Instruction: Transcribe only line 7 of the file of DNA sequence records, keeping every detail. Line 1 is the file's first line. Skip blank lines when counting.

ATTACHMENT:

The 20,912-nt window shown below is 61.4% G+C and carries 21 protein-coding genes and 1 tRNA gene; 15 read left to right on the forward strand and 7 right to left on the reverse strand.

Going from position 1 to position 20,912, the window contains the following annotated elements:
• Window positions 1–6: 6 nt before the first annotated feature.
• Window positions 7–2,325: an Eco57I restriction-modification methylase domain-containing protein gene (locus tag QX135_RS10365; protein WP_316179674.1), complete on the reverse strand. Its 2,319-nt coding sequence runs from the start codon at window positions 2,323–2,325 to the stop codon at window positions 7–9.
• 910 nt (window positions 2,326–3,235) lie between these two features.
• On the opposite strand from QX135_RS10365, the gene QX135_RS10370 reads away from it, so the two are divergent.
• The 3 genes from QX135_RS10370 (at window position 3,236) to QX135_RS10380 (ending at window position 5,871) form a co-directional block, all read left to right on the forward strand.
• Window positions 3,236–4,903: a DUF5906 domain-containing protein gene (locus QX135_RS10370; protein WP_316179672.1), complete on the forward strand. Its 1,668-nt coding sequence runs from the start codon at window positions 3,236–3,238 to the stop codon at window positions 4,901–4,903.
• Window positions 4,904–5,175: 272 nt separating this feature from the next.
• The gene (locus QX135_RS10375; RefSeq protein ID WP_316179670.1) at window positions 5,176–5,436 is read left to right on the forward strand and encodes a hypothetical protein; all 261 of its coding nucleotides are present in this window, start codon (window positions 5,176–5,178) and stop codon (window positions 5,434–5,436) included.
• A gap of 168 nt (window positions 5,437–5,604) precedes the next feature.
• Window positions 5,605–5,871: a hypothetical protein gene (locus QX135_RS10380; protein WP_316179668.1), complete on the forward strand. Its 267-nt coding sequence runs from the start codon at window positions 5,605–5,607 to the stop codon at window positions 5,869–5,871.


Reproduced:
• The 3 genes from QX135_RS10370 (at window position 3,236) to QX135_RS10380 (ending at window position 5,871) form a co-directional block, all read left to right on the forward strand.